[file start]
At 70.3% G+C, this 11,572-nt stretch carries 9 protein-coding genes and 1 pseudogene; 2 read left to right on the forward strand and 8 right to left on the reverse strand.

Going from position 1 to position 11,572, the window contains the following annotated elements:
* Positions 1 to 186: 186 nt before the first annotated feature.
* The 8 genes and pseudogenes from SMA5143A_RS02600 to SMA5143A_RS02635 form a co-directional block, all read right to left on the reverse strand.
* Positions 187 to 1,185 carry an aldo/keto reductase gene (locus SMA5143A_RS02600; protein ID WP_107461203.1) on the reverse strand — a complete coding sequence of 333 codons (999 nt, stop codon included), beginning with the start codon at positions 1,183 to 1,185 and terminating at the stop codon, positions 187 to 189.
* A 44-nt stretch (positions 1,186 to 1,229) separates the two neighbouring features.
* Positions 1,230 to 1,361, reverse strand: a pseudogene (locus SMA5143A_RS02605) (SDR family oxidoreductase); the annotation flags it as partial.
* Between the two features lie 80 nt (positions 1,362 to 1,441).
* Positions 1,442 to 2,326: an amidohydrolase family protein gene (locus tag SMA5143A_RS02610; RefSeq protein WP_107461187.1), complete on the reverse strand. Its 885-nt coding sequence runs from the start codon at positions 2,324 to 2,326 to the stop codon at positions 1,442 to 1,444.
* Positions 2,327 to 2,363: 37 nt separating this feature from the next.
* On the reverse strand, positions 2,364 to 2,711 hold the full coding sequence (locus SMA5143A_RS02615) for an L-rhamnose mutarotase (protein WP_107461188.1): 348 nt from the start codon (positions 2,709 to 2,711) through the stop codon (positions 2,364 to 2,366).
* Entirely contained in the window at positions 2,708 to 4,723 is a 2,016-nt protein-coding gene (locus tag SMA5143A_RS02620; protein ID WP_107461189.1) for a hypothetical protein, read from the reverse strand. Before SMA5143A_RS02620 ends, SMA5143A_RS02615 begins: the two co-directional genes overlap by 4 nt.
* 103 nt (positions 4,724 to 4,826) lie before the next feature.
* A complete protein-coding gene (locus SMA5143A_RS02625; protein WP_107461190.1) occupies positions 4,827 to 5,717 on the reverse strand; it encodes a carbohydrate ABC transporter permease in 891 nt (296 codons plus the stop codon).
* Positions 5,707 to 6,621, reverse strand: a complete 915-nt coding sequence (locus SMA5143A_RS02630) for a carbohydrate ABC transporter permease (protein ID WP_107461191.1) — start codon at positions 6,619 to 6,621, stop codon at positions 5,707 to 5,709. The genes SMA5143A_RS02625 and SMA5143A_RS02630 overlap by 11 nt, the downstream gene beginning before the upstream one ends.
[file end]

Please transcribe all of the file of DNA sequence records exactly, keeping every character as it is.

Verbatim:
At 70.3% G+C, this 11,572-nt stretch carries 9 protein-coding genes and 1 pseudogene; 2 read left to right on the forward strand and 8 right to left on the reverse strand.

Going from position 1 to position 11,572, the window contains the following annotated elements:
* Positions 1 to 186: 186 nt before the first annotated feature.
* The 8 genes and pseudogenes from SMA5143A_RS02600 to SMA5143A_RS02635 form a co-directional block, all read right to left on the reverse strand.
* Positions 187 to 1,185 carry an aldo/keto reductase gene (locus SMA5143A_RS02600; protein ID WP_107461203.1) on the reverse strand — a complete coding sequence of 333 codons (999 nt, stop codon included), beginning with the start codon at positions 1,183 to 1,185 and terminating at the stop codon, positions 187 to 189.
* A 44-nt stretch (positions 1,186 to 1,229) separates the two neighbouring features.
* Positions 1,230 to 1,361, reverse strand: a pseudogene (locus SMA5143A_RS02605) (SDR family oxidoreductase); the annotation flags it as partial.
* Between the two features lie 80 nt (positions 1,362 to 1,441).
* Positions 1,442 to 2,326: an amidohydrolase family protein gene (locus tag SMA5143A_RS02610; RefSeq protein WP_107461187.1), complete on the reverse strand. Its 885-nt coding sequence runs from the start codon at positions 2,324 to 2,326 to the stop codon at positions 1,442 to 1,444.
* Positions 2,327 to 2,363: 37 nt separating this feature from the next.
* On the reverse strand, positions 2,364 to 2,711 hold the full coding sequence (locus SMA5143A_RS02615) for an L-rhamnose mutarotase (protein WP_107461188.1): 348 nt from the start codon (positions 2,709 to 2,711) through the stop codon (positions 2,364 to 2,366).
* Entirely contained in the window at positions 2,708 to 4,723 is a 2,016-nt protein-coding gene (locus tag SMA5143A_RS02620; protein ID WP_107461189.1) for a hypothetical protein, read from the reverse strand. Before SMA5143A_RS02620 ends, SMA5143A_RS02615 begins: the two co-directional genes overlap by 4 nt.
* 103 nt (positions 4,724 to 4,826) lie before the next feature.
* A complete protein-coding gene (locus SMA5143A_RS02625; protein WP_107461190.1) occupies positions 4,827 to 5,717 on the reverse strand; it encodes a carbohydrate ABC transporter permease in 891 nt (296 codons plus the stop codon).
* Positions 5,707 to 6,621, reverse strand: a complete 915-nt coding sequence (locus SMA5143A_RS02630) for a carbohydrate ABC transporter permease (protein ID WP_107461191.1) — start codon at positions 6,619 to 6,621, stop codon at positions 5,707 to 5,709. The genes SMA5143A_RS02625 and SMA5143A_RS02630 overlap by 11 nt, the downstream gene beginning before the upstream one ends.